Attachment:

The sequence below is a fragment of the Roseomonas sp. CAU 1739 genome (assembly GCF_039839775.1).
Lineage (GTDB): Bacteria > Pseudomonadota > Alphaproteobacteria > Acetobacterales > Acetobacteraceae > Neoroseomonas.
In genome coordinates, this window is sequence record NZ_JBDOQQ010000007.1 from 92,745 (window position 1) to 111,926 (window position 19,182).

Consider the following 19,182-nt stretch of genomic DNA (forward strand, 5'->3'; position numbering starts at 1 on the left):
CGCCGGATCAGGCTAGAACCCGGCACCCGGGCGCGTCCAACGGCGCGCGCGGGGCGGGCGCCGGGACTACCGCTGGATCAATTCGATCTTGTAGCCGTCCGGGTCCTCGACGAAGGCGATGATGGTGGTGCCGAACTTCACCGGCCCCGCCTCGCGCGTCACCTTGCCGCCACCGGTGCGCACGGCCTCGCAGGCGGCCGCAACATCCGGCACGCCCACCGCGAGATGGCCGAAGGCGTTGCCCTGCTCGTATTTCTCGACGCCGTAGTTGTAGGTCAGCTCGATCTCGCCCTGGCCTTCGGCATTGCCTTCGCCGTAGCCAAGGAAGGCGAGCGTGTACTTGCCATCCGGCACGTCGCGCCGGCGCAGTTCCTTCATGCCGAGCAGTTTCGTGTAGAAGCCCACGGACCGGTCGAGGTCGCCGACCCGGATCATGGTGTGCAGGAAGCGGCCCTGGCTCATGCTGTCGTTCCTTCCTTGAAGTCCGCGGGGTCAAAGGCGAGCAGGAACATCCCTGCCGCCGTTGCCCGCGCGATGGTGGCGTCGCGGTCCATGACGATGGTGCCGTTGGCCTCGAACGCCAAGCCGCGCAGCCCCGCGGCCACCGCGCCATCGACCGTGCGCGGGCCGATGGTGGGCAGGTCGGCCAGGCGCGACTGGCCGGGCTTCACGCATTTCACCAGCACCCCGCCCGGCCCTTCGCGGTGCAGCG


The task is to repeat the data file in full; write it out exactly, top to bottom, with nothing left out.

The sequence below is a fragment of the Roseomonas sp. CAU 1739 genome (assembly GCF_039839775.1).
Lineage (GTDB): Bacteria > Pseudomonadota > Alphaproteobacteria > Acetobacterales > Acetobacteraceae > Neoroseomonas.
In genome coordinates, this window is sequence record NZ_JBDOQQ010000007.1 from 92,745 (window position 1) to 111,926 (window position 19,182).

Consider the following 19,182-nt stretch of genomic DNA (forward strand, 5'->3'; position numbering starts at 1 on the left):
CGCCGGATCAGGCTAGAACCCGGCACCCGGGCGCGTCCAACGGCGCGCGCGGGGCGGGCGCCGGGACTACCGCTGGATCAATTCGATCTTGTAGCCGTCCGGGTCCTCGACGAAGGCGATGATGGTGGTGCCGAACTTCACCGGCCCCGCCTCGCGCGTCACCTTGCCGCCACCGGTGCGCACGGCCTCGCAGGCGGCCGCAACATCCGGCACGCCCACCGCGAGATGGCCGAAGGCGTTGCCCTGCTCGTATTTCTCGACGCCGTAGTTGTAGGTCAGCTCGATCTCGCCCTGGCCTTCGGCATTGCCTTCGCCGTAGCCAAGGAAGGCGAGCGTGTACTTGCCATCCGGCACGTCGCGCCGGCGCAGTTCCTTCATGCCGAGCAGTTTCGTGTAGAAGCCCACGGACCGGTCGAGGTCGCCGACCCGGATCATGGTGTGCAGGAAGCGGCCCTGGCTCATGCTGTCGTTCCTTCCTTGAAGTCCGCGGGGTCAAAGGCGAGCAGGAACATCCCTGCCGCCGTTGCCCGCGCGATGGTGGCGTCGCGGTCCATGACGATGGTGCCGTTGGCCTCGAACGCCAAGCCGCGCAGCCCCGCGGCCACCGCGCCATCGACCGTGCGCGGGCCGATGGTGGGCAGGTCGGCCAGGCGCGACTGGCCGGGCTTCACGCATTTCACCAGCACCCCGCCCGGCCCTTCGCGGTGCAGCG